Back on August 7, 2006, Robin Antonick, The Christian Science Monitor’s chief web officer, asked my company to provide some “guidance.” The Monitor was preparing to publish Jill Carroll’s story about her 82 days of captivity in Iraq.
In an 11-part series, Carroll would reveal how she survived, her thwarted escape plan, her highs and lows, and the details of her final release. The first part of the multimedia series was scheduled to appear on Sunday evening, August 13 – less than a week later. The Monitor had already negotiated a broadcast deal with ABC News. Antonick asked if there were other, measurable ways to help promote “Hostage: The Jill Carroll Story.”
On August 10, 2006, we uploaded a short, promotional video, “The Jill Carroll story,” to YouTube. The short video helped generate record traffic to The Christian Science Monitor’s website. The YouTube video was embedded in stories in CNN.com, Yahoo News, AOL News, The Huffington Post, and BoingBoing.net.
Within the first 24 hours after the series went live, more than 450,000 unique visitors flooded CSMonitor.com, seven times its daily average in July. And page views for the first day broke through the 1 million mark, a massive increase from the site’s July average of 121,247 page views per day.
An Important Lesson
We learned that creating YouTube ads worth spreading is like telling stories that are worth retelling. In other words, it’s not enough to make video ads that get views. You also need to create video content that generates passion, intensity, motivated conversions, and referrals.
Now, I’m not talking about creating viral videos. I’m talking about helping brands create simple, high quality social videos that people respond to, benefit from, and recommend.
Today, we’ll look at what it takes to make videos that compel people to watch ... and share ads.
Video Content: 4 Forms of Value
One of the tools that will help you in this effort is Guy Kawasaki’ tenth book, “Enchantment: The Art of Changing Hearts, Minds, and Actions,” which made it to the New York Times bestseller list in the category of Advice, How-To, and Miscellaneous.
Kawasaki asked me to contribute four pages about YouTube to “Enchantment.” He says in the book, “The first thing Jarboe taught me is that video content that can enchant people must provide intrinsic value to your viewers.” This value can come in one of four forms:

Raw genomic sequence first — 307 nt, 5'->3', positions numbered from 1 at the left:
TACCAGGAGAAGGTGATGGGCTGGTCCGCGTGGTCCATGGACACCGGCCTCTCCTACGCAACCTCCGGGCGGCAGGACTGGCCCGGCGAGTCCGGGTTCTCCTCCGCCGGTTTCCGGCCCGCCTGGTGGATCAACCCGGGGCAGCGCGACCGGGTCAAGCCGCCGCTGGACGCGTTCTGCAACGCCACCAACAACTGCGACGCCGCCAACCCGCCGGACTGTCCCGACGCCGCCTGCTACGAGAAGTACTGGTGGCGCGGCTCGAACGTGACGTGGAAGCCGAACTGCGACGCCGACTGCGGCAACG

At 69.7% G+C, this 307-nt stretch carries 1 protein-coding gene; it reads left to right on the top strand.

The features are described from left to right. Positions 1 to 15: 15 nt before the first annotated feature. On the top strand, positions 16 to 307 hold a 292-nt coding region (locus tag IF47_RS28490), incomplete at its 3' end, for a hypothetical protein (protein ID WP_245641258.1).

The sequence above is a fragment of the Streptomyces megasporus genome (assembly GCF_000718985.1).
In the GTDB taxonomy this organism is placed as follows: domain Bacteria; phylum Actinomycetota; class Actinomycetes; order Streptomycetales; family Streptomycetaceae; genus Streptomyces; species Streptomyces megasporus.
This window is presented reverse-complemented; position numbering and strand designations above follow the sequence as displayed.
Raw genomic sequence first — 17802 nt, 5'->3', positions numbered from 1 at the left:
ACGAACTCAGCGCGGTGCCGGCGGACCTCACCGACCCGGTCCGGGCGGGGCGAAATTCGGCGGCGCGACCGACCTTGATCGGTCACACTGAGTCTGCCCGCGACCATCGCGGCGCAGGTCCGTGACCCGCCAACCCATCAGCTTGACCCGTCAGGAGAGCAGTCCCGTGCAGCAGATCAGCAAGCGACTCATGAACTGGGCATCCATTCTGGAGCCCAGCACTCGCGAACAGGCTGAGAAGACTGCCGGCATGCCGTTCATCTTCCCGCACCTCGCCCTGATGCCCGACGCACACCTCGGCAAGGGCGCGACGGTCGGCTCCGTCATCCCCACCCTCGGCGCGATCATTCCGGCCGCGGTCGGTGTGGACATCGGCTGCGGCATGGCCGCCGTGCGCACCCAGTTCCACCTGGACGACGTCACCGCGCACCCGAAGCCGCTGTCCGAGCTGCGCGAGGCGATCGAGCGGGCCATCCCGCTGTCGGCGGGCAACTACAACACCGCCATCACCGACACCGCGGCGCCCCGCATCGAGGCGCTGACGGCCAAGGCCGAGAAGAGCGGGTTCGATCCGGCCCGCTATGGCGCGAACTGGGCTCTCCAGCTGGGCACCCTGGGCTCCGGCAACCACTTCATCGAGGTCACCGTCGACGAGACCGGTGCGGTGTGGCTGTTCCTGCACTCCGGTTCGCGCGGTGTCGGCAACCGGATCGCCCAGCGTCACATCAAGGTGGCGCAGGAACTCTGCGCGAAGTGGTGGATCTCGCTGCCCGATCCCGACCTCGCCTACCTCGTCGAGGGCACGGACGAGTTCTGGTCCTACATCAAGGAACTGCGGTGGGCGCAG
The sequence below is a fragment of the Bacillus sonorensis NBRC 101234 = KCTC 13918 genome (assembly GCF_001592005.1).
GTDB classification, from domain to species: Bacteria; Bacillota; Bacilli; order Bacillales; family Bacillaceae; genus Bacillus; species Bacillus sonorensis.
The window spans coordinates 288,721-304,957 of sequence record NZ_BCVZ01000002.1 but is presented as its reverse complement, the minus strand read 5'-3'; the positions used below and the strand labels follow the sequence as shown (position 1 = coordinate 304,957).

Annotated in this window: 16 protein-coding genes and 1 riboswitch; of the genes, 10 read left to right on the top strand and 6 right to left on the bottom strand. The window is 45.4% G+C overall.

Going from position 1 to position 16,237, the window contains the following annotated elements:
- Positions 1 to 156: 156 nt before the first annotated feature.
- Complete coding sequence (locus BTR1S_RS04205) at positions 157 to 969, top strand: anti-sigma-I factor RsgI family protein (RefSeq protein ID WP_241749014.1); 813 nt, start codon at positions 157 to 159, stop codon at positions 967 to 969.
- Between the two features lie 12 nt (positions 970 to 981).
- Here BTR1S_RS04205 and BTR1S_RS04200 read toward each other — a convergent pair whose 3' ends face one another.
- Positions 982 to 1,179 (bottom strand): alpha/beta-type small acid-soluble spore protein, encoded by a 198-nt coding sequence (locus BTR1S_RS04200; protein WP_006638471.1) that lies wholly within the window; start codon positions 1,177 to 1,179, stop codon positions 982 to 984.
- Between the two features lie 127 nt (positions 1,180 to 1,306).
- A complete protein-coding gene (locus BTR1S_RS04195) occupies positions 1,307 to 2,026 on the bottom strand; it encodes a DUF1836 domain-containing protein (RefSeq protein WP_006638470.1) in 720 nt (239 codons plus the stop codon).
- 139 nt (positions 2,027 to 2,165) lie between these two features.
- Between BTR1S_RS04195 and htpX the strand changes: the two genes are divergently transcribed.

- Inspiration – “YouTube has brought to light thousands of inspiring stories of courage and bravery.”
- Entertainment – “Some videos are plain-and-simple guffawingly funny.”
- Enlightenment – “These are documentaries similar to what you’d see on PBS or the Discovery Channel.”
- Education – “Educational videos show how to do things and use products.”
Kawasaki adds, “One way to remember these four categories is that they form the acronym ‘IEEE,’ which is funny in a nerd humor way. If you don’t get it, don’t worry.”
Recent Examples of ‘Enchanting’ Videos
Another tool is the Mashable Global Ads Chart, which looks at the number of times a video is shared on Facebook, Twitter, and in the blogosphere.
Check out “Google Chrome: Justin Bieber.” It inspires us with an ad of a young musician who uses YouTube.
According to the Mashable Global Ads Chart, “Google Chrome: Justin Bieber” has been shared 279,287 times, including 227,475 Facebook shares, 51,703 tweets, and 109 blog posts.
Next, watch “T-Mobile Angry Birds Live.” It entertains us with a life-size version of the cult Angry Birds game.
According to the Mashable Global Ads Chart, “T-Mobile Angry Birds Live” has been shared 1,318,321 times, including 1,286,089 Facebook shares, 31,441 tweets, and 791 blog posts.
Then, look at “Dear 16-year-old Me.” DCMF Canada enlightens us with ad featuring real people with melanoma.
According to the Mashable Global Ads Chart, “Dear 16-year-old Me” has been shared 968,245 times, including 949,192 Facebook shares, 18,523 tweets, and 530 blog posts.
Finally, view “The Google+ project: A quick look.” It educates us by showing us how to use the product.
According to the Mashable Global Ads Chart, “The Google+ project: A quick look” has been shared 147,262 times, including 140,286 Facebook shares, 5,989 tweets, and 987 blog posts.
Although each of these YouTube video ads has “gone viral,” going viral is rare. Less than 1 percent of YouTube videos ever get more than 1 million views, according to TubeMogul Digital Video Research published in May 2011.
In “Enchantment,” Kawasaki says, “The goal of companies is often to create a ‘viral video.’ You know, the kind that millions of people watch in a few days – for example, the Old Spice guy videos. This is the kind of video every other company wishes it or its expensive agency created.”
But he adds, “Don’t make creating a ‘viral video’ your goal. Luck makes a video go viral, and ‘get lucky’ is not a good strategy. The right goal is to provide a steady supply of video that is inspiring, entertaining, enlightening, or educational and that, over time, enchants people.”
What Should You Do?
Look at your ad, now back to the Old Spice guy videos, now back at your ad.
Unless your agency is Wieden + Kennedy, try to create video content that provides intrinsic value to your viewers. The odds of enchanting people are much higher than the odds of going viral.
And if you are going to SES San Francisco 2011, drop by the Social Media Solutions on a Budget or the Next Gen YouTube Marketing. I’ll be speaking at both sessions along with some very enchanting panelists who a lot about creating YouTube ads worth spreading.
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